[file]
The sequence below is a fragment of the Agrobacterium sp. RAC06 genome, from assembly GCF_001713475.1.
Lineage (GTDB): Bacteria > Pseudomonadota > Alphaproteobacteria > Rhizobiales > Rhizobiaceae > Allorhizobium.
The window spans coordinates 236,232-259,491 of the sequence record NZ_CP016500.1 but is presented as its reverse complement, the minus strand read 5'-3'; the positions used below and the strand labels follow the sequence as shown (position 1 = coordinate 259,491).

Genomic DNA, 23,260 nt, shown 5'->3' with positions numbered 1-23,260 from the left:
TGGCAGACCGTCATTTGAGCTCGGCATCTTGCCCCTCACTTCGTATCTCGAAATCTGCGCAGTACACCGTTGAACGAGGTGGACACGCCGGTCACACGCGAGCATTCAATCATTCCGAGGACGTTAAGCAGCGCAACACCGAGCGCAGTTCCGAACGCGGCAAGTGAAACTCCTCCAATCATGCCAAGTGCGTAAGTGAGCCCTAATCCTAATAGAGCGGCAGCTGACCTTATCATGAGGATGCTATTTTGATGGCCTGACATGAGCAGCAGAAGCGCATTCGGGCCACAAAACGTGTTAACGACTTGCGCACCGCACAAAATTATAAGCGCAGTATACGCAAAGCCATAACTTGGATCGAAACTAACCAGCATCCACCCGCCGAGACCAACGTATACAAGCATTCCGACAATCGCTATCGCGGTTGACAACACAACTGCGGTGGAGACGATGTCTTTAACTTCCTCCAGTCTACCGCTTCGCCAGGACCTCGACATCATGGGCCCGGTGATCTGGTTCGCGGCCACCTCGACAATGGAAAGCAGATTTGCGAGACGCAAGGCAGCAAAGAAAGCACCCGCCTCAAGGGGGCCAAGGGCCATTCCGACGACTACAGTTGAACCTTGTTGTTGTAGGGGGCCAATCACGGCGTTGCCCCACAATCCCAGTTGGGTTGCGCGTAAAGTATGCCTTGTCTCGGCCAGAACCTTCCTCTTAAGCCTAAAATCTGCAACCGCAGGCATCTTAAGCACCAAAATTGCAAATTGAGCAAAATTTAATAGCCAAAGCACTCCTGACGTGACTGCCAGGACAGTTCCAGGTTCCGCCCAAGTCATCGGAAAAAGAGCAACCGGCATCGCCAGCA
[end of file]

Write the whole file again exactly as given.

The sequence below is a fragment of the Agrobacterium sp. RAC06 genome, from assembly GCF_001713475.1.
Lineage (GTDB): Bacteria > Pseudomonadota > Alphaproteobacteria > Rhizobiales > Rhizobiaceae > Allorhizobium.
The window spans coordinates 236,232-259,491 of the sequence record NZ_CP016500.1 but is presented as its reverse complement, the minus strand read 5'-3'; the positions used below and the strand labels follow the sequence as shown (position 1 = coordinate 259,491).

Genomic DNA, 23,260 nt, shown 5'->3' with positions numbered 1-23,260 from the left:
TGGCAGACCGTCATTTGAGCTCGGCATCTTGCCCCTCACTTCGTATCTCGAAATCTGCGCAGTACACCGTTGAACGAGGTGGACACGCCGGTCACACGCGAGCATTCAATCATTCCGAGGACGTTAAGCAGCGCAACACCGAGCGCAGTTCCGAACGCGGCAAGTGAAACTCCTCCAATCATGCCAAGTGCGTAAGTGAGCCCTAATCCTAATAGAGCGGCAGCTGACCTTATCATGAGGATGCTATTTTGATGGCCTGACATGAGCAGCAGAAGCGCATTCGGGCCACAAAACGTGTTAACGACTTGCGCACCGCACAAAATTATAAGCGCAGTATACGCAAAGCCATAACTTGGATCGAAACTAACCAGCATCCACCCGCCGAGACCAACGTATACAAGCATTCCGACAATCGCTATCGCGGTTGACAACACAACTGCGGTGGAGACGATGTCTTTAACTTCCTCCAGTCTACCGCTTCGCCAGGACCTCGACATCATGGGCCCGGTGATCTGGTTCGCGGCCACCTCGACAATGGAAAGCAGATTTGCGAGACGCAAGGCAGCAAAGAAAGCACCCGCCTCAAGGGGGCCAAGGGCCATTCCGACGACTACAGTTGAACCTTGTTGTTGTAGGGGGCCAATCACGGCGTTGCCCCACAATCCCAGTTGGGTTGCGCGTAAAGTATGCCTTGTCTCGGCCAGAACCTTCCTCTTAAGCCTAAAATCTGCAACCGCAGGCATCTTAAGCACCAAAATTGCAAATTGAGCAAAATTTAATAGCCAAAGCACTCCTGACGTGACTGCCAGGACAGTTCCAGGTTCCGCCCAAGTCATCGGAAAAAGAGCAACCGGCATCGCCAGCA